Comparing and mapping ecosystem service use across interest groups in the Upper Peace River Watershed
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Subjectbiodiversity; cultural ecosystem services; ecosystem services; hotspots; interest groups; participatory GIS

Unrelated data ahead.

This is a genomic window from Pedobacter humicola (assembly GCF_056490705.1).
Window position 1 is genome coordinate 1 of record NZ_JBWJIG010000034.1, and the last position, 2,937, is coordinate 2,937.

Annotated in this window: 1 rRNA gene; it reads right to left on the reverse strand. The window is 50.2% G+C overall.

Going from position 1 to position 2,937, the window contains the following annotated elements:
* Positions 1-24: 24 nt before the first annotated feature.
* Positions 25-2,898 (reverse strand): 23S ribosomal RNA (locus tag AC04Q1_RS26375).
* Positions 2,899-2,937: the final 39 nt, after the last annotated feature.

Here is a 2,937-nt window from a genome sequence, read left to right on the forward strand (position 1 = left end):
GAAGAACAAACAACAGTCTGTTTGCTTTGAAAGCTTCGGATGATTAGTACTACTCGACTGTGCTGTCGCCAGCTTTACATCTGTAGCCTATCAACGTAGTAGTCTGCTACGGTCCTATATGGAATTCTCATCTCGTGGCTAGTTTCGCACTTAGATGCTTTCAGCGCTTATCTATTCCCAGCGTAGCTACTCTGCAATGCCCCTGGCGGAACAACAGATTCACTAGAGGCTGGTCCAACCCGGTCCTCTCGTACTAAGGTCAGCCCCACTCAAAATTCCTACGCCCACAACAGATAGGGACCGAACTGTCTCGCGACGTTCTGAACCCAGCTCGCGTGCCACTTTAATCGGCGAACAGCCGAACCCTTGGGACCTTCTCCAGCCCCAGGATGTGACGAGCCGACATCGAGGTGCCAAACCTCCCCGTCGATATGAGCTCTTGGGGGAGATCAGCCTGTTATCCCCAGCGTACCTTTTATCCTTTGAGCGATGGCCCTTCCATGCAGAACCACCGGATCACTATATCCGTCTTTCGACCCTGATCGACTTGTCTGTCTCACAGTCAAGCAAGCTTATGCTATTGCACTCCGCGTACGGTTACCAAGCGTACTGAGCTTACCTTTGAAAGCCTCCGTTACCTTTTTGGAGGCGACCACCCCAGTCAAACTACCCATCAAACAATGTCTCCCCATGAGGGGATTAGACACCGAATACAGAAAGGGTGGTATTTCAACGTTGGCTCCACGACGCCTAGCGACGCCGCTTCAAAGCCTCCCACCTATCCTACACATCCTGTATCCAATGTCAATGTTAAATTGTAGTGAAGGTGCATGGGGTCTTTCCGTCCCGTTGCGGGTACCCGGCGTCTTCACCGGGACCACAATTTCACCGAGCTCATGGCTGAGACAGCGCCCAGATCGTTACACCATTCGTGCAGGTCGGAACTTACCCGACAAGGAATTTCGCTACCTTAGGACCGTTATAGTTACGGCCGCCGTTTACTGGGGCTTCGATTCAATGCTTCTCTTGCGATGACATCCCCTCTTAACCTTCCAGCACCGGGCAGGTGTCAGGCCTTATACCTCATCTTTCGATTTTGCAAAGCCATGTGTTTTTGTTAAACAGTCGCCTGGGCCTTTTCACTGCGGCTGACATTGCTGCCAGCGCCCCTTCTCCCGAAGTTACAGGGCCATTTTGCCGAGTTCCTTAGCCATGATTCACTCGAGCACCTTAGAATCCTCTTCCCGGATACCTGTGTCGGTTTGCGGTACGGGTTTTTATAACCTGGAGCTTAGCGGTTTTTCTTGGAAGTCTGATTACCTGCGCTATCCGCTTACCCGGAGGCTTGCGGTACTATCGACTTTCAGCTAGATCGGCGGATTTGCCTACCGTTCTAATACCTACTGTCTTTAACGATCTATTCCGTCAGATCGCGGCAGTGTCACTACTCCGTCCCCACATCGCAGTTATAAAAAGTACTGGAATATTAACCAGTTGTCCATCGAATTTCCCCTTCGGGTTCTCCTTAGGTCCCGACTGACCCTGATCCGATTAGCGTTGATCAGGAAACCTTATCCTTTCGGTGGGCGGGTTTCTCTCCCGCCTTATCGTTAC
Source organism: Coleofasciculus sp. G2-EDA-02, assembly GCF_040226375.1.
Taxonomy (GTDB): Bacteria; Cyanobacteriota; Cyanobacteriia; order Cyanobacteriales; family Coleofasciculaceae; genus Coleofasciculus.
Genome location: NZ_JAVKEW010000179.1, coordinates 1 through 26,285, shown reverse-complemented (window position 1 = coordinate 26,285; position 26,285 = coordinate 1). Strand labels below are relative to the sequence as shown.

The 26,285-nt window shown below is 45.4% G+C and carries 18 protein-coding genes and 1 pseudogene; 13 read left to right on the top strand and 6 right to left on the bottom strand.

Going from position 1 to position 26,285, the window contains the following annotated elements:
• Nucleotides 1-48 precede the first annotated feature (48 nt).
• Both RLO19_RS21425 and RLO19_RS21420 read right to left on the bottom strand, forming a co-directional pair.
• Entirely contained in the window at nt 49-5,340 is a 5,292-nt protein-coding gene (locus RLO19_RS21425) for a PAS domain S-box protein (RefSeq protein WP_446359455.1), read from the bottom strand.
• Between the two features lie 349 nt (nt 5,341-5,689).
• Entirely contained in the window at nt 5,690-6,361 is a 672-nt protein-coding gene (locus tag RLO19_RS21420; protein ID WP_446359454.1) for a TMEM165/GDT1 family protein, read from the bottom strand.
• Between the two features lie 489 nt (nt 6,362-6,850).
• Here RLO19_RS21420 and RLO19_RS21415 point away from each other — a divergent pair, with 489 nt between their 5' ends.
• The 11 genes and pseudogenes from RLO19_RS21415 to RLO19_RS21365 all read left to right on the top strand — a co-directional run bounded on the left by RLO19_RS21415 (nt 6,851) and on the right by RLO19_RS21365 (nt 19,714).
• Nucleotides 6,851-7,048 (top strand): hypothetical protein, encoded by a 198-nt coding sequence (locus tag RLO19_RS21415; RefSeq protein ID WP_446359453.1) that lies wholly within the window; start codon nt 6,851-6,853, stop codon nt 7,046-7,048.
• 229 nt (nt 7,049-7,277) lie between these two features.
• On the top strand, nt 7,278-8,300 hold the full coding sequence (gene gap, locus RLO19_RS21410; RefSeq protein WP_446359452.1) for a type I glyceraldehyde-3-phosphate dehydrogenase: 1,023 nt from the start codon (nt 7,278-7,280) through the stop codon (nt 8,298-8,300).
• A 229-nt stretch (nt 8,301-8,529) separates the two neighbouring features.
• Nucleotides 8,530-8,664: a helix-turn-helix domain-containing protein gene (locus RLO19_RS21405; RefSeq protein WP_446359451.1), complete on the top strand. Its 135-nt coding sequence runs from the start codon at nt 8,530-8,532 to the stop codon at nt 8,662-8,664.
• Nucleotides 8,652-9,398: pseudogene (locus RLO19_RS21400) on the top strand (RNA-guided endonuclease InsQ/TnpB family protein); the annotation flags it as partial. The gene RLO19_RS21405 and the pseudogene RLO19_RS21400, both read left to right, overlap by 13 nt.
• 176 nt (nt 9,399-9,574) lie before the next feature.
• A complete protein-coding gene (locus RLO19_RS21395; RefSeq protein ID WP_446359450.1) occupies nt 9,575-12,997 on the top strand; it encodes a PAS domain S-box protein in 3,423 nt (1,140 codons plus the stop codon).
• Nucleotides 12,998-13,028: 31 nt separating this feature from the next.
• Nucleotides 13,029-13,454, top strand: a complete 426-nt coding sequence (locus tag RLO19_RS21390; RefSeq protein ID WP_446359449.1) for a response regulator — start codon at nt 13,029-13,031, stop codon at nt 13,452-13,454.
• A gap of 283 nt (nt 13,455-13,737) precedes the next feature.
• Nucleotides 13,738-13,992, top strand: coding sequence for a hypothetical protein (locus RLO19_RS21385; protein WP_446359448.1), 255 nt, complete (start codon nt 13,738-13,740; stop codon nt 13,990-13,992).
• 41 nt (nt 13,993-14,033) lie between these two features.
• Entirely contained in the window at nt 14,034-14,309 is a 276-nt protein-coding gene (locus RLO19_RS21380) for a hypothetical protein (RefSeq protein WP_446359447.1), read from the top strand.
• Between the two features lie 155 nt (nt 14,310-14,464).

The ecosystem service (ES) approach to conservation normally uses economic or biophysical assessments for valuating nature's services. In contrast, even though ES are required for human well-being, the actual uses of services by differing interest groups are rarely considered, nor are intangible cultural ES. The aim of this research was to quantify different uses for 15 cultural and provisioning ES indicators across seven groups on a regional scale, as well assess spatial differences in ES across eight groups using participatory GIS. Results demonstrate that different interest groups use ES differently; in terms of ES type, frequency of use, as well as spatial location of ES use. In particular, this work highlights the importance of considering cultural ES (e.g. aesthetic/scenic, sense-of-place) during decision making processes. Spatial locations of ES hotspots were also shown to correspond with established areas of high biodiversity, both required for effective and legitimate decisions regarding land use.
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